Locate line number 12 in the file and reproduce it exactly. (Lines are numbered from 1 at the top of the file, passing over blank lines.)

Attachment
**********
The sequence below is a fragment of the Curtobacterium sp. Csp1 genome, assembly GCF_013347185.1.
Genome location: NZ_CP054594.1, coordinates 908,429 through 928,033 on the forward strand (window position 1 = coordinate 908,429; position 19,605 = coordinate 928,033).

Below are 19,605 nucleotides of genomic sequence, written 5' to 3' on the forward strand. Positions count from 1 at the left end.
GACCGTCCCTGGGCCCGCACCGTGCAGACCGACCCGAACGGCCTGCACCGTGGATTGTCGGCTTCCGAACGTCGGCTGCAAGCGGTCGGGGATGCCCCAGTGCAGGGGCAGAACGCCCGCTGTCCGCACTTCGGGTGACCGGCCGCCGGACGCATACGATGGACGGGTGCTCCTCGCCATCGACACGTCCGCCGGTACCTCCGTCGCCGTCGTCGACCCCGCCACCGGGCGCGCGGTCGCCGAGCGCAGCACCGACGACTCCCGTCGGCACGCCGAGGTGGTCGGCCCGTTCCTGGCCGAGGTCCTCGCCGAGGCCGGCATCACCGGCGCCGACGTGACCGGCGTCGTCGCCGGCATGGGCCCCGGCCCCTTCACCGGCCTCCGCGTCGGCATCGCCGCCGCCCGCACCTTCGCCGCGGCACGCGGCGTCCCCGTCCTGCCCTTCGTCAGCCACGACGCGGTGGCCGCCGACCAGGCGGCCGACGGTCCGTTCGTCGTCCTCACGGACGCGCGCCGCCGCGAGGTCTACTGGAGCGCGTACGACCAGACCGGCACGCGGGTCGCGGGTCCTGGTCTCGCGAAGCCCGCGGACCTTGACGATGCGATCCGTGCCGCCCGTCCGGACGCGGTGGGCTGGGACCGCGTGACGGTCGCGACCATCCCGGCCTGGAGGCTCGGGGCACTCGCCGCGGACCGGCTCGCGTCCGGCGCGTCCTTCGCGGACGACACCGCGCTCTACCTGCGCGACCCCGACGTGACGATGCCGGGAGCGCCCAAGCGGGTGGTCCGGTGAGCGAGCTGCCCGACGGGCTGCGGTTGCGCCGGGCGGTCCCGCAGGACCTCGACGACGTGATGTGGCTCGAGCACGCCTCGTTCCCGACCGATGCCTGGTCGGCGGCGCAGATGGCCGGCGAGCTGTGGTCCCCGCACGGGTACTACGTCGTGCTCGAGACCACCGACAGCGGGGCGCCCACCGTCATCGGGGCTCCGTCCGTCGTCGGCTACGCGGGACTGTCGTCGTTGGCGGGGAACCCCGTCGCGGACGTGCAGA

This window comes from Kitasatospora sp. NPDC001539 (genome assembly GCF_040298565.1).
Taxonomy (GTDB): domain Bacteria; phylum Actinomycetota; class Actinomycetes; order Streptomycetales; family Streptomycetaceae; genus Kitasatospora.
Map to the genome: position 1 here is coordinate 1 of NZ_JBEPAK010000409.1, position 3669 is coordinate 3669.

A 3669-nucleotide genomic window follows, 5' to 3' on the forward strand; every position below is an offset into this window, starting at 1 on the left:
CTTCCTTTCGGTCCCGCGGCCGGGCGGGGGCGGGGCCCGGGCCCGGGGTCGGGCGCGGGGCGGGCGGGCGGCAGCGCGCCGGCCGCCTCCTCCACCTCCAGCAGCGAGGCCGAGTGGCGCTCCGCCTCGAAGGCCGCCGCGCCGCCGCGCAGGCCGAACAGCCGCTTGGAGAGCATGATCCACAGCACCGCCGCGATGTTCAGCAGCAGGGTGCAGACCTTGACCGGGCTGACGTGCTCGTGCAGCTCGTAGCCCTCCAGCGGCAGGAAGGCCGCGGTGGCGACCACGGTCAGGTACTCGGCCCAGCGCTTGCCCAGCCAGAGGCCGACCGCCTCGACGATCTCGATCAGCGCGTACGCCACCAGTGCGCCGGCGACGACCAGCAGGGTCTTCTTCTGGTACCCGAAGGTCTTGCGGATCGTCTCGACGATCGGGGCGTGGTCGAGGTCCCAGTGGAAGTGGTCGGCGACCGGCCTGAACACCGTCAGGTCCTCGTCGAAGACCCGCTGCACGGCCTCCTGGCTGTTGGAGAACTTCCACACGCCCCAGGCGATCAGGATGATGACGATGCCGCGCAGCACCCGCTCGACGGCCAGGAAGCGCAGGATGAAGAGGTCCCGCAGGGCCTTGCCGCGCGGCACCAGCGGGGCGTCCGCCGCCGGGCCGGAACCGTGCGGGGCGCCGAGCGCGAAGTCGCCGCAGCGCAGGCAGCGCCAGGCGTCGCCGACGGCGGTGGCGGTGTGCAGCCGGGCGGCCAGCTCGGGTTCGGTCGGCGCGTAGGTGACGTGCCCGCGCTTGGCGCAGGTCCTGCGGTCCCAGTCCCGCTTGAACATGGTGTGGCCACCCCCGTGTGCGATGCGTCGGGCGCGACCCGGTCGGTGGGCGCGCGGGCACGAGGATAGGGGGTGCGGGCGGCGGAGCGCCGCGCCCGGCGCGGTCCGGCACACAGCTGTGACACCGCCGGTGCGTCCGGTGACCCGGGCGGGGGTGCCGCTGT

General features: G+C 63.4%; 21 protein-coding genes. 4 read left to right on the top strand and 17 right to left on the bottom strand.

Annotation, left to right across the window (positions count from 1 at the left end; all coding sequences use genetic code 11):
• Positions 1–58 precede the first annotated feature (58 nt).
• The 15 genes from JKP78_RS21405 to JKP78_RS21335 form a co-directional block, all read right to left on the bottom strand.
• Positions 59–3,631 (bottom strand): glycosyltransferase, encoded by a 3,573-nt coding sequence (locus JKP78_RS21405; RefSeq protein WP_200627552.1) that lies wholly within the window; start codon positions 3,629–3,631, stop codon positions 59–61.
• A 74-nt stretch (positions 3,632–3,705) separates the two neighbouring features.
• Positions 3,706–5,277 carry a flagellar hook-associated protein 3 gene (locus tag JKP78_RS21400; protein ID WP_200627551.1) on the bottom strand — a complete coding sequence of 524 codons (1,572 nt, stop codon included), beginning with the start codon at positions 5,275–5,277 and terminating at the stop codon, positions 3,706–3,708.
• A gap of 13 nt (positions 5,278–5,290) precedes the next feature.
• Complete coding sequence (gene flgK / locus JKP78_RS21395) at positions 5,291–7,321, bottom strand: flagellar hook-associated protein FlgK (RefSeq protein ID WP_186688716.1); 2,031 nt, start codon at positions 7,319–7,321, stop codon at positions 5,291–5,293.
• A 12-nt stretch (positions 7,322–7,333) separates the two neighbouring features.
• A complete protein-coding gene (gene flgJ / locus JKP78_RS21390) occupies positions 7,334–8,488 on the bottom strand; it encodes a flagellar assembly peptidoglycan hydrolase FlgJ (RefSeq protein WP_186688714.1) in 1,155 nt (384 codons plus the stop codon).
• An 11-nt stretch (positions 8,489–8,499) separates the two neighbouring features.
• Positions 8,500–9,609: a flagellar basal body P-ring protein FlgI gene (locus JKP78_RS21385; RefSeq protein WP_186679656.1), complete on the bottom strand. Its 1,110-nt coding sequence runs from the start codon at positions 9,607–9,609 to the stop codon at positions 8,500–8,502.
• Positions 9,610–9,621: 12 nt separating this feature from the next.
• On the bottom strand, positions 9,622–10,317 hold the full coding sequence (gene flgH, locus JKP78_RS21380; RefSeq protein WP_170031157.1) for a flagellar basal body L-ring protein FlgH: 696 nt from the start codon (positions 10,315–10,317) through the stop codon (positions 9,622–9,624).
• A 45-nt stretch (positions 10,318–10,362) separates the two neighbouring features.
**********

• Positions 1–58 precede the first annotated feature (58 nt).